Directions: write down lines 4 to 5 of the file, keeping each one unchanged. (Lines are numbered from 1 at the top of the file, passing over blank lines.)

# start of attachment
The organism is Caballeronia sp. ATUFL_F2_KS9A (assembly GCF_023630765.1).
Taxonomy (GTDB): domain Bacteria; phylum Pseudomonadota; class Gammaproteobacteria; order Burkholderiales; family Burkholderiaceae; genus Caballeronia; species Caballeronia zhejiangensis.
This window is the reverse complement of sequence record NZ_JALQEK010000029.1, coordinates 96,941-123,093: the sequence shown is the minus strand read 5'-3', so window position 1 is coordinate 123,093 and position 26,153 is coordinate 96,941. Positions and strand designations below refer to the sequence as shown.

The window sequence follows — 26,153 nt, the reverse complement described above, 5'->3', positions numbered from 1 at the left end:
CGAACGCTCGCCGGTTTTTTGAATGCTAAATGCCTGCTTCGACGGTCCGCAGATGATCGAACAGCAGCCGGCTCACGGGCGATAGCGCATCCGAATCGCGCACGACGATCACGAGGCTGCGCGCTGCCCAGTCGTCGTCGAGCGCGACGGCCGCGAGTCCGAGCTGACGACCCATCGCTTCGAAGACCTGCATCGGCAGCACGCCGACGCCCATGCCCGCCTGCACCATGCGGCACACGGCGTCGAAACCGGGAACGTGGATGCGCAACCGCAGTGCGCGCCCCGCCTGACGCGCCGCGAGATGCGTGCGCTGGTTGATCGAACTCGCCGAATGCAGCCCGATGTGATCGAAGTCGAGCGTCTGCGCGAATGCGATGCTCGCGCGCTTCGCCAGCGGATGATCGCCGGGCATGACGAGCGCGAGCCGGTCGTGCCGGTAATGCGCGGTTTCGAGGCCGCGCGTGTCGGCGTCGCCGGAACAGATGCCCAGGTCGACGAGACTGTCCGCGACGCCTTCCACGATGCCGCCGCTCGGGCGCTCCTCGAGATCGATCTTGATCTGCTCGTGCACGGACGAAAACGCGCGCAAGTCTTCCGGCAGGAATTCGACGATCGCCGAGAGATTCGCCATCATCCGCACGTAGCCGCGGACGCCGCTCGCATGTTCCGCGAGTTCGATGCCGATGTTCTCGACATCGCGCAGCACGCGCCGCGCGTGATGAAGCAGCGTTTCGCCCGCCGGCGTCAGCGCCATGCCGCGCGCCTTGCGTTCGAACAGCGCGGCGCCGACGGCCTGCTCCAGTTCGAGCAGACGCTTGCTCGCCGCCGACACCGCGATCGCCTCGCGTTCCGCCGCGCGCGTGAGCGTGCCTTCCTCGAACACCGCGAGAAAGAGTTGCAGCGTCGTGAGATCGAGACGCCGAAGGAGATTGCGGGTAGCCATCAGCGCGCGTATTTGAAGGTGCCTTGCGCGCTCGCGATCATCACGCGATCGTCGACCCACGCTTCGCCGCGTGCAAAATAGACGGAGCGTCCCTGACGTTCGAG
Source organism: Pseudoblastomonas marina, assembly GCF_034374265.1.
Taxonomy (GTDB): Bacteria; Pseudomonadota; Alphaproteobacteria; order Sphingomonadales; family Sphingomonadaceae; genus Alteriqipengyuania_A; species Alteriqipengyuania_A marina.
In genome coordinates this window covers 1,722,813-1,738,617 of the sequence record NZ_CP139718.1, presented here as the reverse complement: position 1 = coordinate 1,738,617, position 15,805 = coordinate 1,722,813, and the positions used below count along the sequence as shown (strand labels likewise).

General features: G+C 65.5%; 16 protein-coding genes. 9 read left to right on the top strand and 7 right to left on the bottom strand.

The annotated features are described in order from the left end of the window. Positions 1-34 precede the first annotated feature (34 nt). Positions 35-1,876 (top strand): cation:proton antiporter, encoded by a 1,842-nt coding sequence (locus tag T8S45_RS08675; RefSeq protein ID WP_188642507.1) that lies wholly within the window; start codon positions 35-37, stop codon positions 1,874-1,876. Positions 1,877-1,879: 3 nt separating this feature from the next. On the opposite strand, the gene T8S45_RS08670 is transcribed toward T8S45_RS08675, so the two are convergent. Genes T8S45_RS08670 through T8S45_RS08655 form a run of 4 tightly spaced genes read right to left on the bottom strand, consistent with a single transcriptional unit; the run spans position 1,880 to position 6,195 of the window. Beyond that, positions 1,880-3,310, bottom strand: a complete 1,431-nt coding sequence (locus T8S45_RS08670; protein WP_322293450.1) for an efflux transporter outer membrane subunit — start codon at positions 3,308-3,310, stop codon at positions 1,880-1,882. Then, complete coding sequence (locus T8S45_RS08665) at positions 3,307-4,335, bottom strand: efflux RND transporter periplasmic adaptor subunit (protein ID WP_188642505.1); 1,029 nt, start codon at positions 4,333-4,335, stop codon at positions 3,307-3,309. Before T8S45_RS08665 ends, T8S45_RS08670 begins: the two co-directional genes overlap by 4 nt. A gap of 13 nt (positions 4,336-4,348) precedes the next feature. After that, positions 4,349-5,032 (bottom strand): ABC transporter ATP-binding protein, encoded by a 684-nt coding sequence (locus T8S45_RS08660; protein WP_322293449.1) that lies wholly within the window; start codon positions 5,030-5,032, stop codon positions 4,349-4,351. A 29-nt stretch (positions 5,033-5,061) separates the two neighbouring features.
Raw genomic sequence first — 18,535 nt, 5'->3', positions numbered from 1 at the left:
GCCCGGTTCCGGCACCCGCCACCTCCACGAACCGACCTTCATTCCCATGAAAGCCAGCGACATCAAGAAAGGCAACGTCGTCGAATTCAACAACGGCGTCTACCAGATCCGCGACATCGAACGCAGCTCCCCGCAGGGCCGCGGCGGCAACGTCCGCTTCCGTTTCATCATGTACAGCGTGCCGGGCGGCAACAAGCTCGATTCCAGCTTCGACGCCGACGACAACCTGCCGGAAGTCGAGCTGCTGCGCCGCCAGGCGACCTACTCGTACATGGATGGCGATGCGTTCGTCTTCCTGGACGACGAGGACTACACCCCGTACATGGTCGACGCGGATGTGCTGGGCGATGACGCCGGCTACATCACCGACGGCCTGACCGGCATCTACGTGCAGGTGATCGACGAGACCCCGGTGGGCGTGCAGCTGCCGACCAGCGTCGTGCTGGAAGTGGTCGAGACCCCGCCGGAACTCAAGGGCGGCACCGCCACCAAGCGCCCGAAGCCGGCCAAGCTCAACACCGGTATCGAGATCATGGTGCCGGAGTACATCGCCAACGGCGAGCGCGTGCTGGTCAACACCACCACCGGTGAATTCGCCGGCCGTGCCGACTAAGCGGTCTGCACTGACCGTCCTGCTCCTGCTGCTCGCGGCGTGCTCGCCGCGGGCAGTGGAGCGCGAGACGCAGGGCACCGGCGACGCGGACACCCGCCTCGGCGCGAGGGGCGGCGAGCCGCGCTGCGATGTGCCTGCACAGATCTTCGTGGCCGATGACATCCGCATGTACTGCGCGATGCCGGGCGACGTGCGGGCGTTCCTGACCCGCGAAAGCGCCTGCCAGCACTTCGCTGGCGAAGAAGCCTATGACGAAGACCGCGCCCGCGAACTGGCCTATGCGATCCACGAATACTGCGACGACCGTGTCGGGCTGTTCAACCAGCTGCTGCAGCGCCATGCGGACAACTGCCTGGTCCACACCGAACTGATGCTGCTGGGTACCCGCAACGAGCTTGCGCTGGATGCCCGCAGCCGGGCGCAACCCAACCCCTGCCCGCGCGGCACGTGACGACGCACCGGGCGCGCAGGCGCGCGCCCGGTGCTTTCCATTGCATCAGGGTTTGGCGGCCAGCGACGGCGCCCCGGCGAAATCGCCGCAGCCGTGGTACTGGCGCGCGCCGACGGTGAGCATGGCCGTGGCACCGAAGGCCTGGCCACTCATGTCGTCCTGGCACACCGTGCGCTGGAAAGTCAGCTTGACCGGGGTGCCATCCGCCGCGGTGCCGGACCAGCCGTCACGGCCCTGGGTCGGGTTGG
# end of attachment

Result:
The window sequence follows — 26,153 nt, the reverse complement described above, 5'->3', positions numbered from 1 at the left end:
CGAACGCTCGCCGGTTTTTTGAATGCTAAATGCCTGCTTCGACGGTCCGCAGATGATCGAACAGCAGCCGGCTCACGGGCGATAGCGCATCCGAATCGCGCACGACGATCACGAGGCTGCGCGCTGCCCAGTCGTCGTCGAGCGCGACGGCCGCGAGTCCGAGCTGACGACCCATCGCTTCGAAGACCTGCATCGGCAGCACGCCGACGCCCATGCCCGCCTGCACCATGCGGCACACGGCGTCGAAACCGGGAACGTGGATGCGCAACCGCAGTGCGCGCCCCGCCTGACGCGCCGCGAGATGCGTGCGCTGGTTGATCGAACTCGCCGAATGCAGCCCGATGTGATCGAAGTCGAGCGTCTGCGCGAATGCGATGCTCGCGCGCTTCGCCAGCGGATGATCGCCGGGCATGACGAGCGCGAGCCGGTCGTGCCGGTAATGCGCGGTTTCGAGGCCGCGCGTGTCGGCGTCGCCGGAACAGATGCCCAGGTCGACGAGACTGTCCGCGACGCCTTCCACGATGCCGCCGCTCGGGCGCTCCTCGAGATCGATCTTGATCTGCTCGTGCACGGACGAAAACGCGCGCAAGTCTTCCGGCAGGAATTCGACGATCGCCGAGAGATTCGCCATCATCCGCACGTAGCCGCGGACGCCGCTCGCATGTTCCGCGAGTTCGATGCCGATGTTCTCGACATCGCGCAGCACGCGCCGCGCGTGATGAAGCAGCGTTTCGCCCGCCGGCGTCAGCGCCATGCCGCGCGCCTTGCGTTCGAACAGCGCGGCGCCGACGGCCTGCTCCAGTTCGAGCAGACGCTTGCTCGCCGCCGACACCGCGATCGCCTCGCGTTCCGCCGCGCGCGTGAGCGTGCCTTCCTCGAACACCGCGAGAAAGAGTTGCAGCGTCGTGAGATCGAGACGCCGAAGGAGATTGCGGGTAGCCATCAGCGCGCGTATTTGAAGGTGCCTTGCGCGCTCGCGATCATCACGCGATCGTCGACCCACGCTTCGCCGCGTGCAAAATAGACGGAGCGTCCCTGACGTTCGAG